The trial of the editors and others involved in the hacking of private phones by representatives of the media has just begun in London. The trial, which involves eight journalists and associates, is likely to last some six months and to cost millions of pounds in fees to lawyers.

The trial stems from evidence given in the recent yearlong inquiry into media scandals, which was chaired by Lord Justice Leveson. All the accused except one were employees of the Murdoch media empire.

The accusations against those being tried include conspiracy to undertake illegal hacking of private phones, unlawful payments to officials for confidential information, and concealment and destruction of evidence.

All eight accused have pleaded not guilty to all charges, although three journalists associated with the accused have pleaded guilty to phone hacking.

The two main accused are Rebekah Brooks and Andy Coulson, both of whom were editors at one time for the News of the World, a Sunday paper renowned for muckraking and scandal. Both were regarded as proteges of Rupert Murdoch, whose company owned the paper, and are reported to carried on an affair for more than six years.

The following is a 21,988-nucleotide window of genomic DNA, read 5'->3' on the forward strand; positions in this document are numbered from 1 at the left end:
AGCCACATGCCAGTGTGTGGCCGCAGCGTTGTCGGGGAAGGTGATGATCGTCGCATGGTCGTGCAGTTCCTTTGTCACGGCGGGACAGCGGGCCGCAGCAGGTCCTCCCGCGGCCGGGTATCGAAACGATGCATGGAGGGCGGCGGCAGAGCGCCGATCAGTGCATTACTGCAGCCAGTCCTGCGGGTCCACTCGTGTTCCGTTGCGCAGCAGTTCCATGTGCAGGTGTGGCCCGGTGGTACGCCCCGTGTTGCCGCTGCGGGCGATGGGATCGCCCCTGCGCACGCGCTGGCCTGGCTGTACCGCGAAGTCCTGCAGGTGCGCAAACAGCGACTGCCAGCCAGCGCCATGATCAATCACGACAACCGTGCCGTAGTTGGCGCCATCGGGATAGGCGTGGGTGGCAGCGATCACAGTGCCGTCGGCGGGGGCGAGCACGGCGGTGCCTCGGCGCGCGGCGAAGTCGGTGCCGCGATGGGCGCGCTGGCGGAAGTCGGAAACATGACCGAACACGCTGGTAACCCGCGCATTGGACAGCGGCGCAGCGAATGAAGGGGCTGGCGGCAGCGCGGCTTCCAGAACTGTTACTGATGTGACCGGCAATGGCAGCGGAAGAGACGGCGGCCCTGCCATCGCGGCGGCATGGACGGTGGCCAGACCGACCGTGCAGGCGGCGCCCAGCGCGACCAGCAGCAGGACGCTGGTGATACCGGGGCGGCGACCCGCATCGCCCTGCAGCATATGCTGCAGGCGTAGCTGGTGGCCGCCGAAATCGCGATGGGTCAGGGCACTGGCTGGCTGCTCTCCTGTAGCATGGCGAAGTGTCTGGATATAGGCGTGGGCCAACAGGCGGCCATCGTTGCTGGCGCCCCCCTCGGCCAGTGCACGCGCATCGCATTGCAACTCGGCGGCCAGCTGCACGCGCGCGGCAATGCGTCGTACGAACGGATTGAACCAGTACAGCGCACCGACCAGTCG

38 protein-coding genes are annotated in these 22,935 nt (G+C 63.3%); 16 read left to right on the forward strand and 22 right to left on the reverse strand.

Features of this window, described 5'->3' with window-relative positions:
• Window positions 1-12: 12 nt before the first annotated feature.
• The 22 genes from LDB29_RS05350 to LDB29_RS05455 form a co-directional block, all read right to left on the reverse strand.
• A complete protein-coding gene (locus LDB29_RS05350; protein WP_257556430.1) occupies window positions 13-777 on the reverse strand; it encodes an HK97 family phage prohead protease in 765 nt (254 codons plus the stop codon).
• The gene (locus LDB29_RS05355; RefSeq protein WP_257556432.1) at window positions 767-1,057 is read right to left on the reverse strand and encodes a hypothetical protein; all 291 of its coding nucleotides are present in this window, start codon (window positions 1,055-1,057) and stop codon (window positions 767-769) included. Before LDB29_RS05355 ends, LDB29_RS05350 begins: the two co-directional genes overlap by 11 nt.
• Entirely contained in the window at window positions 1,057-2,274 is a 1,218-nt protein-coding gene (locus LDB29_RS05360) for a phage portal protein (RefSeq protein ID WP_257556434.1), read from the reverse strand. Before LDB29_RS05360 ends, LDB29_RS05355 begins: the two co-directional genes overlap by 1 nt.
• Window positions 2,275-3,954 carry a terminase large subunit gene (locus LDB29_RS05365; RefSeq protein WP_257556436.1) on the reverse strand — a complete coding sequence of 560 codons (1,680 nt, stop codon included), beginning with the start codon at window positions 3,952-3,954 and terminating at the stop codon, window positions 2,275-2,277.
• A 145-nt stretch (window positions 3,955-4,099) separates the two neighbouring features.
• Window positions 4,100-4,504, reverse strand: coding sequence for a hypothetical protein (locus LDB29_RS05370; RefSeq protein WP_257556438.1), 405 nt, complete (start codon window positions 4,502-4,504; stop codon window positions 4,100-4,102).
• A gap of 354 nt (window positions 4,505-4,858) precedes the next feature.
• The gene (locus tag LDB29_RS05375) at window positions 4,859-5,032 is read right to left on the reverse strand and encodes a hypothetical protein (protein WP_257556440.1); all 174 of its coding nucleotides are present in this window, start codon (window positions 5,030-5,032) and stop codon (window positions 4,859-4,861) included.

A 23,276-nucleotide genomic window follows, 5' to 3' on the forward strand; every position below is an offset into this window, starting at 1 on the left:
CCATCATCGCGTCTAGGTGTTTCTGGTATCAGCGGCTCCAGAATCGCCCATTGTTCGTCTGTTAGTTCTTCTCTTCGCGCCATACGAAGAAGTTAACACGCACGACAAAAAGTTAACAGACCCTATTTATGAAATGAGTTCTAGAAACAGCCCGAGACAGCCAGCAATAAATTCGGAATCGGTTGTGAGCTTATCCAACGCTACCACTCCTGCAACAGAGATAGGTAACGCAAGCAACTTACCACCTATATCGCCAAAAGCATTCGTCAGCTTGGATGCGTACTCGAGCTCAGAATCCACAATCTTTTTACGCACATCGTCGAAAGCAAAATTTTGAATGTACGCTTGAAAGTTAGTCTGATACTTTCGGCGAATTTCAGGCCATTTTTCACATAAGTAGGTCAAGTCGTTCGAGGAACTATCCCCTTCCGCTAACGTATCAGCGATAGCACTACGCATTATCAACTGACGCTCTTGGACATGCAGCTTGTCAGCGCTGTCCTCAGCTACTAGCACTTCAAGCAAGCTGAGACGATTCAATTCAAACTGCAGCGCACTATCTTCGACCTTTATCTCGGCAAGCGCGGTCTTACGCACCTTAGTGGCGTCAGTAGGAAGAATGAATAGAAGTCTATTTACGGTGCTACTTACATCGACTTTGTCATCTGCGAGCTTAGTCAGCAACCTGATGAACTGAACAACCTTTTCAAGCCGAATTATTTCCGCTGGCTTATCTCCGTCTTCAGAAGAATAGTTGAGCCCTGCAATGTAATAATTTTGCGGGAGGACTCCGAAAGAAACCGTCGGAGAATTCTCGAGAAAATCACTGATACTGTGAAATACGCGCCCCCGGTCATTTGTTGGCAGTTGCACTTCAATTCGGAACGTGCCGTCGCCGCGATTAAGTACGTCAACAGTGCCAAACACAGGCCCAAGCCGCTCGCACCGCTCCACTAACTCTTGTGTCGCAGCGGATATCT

Trials of others involved in phone hacking are likely to follow. In view of the huge media interest, the amount of evidence and the involvement of many eminent lawyers, the 12 jurors will have a daunting task trying to reach fair verdicts.

Whatever the outcome of these trials, it is evident that some journalists have taken part in illegal hacking of private telephones and that the press in Britain needs to take firm action to improve standards. The three main parties in Britain have agreed to set up a press complaints commission under Royal Charter backed by legislation.

The British press, fearing that political interference is down the road and that freedom of the press is in jeopardy, have threatened to boycott the commission established under Royal Charter.